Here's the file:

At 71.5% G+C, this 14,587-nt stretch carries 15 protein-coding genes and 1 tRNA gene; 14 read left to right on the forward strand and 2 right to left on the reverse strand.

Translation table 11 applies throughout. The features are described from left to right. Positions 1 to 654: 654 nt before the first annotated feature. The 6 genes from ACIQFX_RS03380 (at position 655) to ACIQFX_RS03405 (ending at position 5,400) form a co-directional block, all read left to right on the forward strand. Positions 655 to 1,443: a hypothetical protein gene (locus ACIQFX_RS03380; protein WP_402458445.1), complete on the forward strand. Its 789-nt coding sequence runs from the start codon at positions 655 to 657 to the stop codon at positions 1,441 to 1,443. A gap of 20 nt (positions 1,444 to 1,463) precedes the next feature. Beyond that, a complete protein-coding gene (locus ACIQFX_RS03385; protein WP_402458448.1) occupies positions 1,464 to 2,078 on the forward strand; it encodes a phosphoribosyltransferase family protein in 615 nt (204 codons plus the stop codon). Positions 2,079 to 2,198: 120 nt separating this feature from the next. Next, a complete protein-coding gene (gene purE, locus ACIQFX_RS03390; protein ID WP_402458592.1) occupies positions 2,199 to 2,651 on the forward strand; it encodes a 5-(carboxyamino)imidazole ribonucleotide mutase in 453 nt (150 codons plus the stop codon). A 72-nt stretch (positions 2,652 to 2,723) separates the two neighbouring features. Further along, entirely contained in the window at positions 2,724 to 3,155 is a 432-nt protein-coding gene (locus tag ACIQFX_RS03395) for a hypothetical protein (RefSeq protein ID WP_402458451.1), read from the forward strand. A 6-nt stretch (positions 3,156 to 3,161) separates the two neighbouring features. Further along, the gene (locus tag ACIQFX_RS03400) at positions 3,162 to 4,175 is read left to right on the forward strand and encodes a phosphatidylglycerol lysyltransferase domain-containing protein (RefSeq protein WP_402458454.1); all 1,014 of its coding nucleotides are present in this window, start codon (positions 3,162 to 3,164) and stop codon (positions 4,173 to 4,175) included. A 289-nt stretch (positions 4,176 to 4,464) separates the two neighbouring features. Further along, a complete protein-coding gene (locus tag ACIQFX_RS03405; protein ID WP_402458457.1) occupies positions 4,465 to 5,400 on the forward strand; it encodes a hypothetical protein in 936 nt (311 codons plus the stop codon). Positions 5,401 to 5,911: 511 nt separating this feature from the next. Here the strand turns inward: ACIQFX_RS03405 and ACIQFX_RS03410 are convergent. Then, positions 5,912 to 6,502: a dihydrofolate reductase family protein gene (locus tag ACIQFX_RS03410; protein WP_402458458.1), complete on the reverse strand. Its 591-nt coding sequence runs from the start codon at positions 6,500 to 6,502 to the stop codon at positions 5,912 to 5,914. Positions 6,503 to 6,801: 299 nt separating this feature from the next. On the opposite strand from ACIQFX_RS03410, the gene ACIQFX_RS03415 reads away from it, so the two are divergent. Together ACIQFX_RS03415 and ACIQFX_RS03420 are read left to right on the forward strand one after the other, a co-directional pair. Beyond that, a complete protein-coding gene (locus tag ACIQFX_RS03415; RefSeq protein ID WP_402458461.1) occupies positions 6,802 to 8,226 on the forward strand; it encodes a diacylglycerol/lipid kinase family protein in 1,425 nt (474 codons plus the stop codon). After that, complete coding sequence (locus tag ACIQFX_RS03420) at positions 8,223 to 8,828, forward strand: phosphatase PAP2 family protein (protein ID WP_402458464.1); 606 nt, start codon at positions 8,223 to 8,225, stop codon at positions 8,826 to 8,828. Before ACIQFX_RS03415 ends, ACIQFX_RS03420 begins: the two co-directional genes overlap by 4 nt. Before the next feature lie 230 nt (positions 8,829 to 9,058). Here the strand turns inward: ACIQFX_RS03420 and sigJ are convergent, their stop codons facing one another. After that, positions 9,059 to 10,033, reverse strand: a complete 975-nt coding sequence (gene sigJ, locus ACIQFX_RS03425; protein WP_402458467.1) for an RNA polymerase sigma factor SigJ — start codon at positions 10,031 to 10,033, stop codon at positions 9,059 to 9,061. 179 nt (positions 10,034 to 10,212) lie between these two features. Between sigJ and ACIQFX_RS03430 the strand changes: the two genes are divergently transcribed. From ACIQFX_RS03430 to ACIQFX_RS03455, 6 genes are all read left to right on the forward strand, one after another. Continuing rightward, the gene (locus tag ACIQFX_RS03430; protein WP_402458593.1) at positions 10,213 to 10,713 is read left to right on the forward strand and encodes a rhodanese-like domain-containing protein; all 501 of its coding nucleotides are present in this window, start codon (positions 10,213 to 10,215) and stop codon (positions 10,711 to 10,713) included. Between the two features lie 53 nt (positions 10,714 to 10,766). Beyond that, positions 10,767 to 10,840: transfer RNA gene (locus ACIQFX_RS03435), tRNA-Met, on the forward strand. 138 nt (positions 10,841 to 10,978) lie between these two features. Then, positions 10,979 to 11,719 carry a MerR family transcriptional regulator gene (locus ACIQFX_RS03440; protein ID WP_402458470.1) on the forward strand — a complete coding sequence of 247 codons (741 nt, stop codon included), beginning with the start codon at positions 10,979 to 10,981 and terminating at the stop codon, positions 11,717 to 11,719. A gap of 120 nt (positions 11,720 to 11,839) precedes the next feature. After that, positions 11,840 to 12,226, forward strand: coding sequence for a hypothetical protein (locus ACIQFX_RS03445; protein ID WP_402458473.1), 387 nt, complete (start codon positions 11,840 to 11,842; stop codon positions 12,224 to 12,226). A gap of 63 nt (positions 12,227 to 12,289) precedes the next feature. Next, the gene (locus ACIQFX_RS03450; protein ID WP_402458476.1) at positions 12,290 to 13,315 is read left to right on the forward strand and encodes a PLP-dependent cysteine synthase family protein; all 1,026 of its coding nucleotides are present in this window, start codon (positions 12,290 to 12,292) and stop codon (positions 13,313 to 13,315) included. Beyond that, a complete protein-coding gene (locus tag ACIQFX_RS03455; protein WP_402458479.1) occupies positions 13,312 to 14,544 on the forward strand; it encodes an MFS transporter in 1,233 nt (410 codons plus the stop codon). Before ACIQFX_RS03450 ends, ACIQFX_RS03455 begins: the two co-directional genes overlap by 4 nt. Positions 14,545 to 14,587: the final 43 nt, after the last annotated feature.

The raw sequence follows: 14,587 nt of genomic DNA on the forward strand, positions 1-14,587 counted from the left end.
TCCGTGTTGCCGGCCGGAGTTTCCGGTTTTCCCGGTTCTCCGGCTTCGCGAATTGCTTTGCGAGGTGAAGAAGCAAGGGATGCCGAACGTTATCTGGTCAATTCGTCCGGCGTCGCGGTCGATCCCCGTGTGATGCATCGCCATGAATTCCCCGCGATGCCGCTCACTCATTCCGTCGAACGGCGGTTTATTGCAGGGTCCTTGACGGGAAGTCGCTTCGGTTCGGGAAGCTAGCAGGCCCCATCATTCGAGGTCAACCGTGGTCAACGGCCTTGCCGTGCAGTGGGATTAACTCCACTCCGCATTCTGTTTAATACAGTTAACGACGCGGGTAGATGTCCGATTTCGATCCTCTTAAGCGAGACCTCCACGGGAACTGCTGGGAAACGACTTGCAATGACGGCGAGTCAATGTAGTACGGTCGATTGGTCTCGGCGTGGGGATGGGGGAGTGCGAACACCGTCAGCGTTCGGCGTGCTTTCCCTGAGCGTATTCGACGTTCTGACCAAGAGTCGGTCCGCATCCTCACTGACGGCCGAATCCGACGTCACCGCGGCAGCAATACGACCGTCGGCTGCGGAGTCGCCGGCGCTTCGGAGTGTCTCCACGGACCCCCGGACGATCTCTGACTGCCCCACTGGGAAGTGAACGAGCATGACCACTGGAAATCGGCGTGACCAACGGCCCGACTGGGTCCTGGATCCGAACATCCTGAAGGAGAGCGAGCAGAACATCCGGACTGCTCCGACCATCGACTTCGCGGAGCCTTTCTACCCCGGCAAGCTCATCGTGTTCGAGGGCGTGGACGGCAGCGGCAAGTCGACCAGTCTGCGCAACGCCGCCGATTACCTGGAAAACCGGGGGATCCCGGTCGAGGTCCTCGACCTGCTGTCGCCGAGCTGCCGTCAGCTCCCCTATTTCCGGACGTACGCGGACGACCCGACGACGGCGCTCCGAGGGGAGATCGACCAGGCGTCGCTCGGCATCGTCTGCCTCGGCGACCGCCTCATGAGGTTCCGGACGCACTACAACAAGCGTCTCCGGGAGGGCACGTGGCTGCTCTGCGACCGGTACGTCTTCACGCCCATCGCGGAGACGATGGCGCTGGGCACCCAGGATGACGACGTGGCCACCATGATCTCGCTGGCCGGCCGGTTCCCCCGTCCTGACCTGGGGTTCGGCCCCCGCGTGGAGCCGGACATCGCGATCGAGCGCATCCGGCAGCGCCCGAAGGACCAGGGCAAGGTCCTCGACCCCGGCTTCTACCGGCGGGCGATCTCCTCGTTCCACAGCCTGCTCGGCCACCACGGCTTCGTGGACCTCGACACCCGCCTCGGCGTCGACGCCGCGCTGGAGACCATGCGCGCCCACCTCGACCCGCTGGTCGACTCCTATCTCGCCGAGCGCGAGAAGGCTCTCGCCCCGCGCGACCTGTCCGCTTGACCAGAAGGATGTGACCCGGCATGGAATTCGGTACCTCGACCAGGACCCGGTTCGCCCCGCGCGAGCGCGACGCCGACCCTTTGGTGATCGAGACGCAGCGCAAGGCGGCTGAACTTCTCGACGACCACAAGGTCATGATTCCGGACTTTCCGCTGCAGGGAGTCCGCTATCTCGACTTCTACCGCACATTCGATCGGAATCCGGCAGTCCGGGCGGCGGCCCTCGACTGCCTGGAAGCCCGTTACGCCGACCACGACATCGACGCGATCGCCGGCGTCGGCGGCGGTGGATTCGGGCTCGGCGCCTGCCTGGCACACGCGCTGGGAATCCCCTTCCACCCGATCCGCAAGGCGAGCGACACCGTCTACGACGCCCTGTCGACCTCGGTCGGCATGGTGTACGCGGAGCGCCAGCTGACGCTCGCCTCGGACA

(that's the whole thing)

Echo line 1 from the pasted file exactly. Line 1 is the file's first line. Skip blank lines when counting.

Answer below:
At 71.5% G+C, this 14,587-nt stretch carries 15 protein-coding genes and 1 tRNA gene; 14 read left to right on the forward strand and 2 right to left on the reverse strand.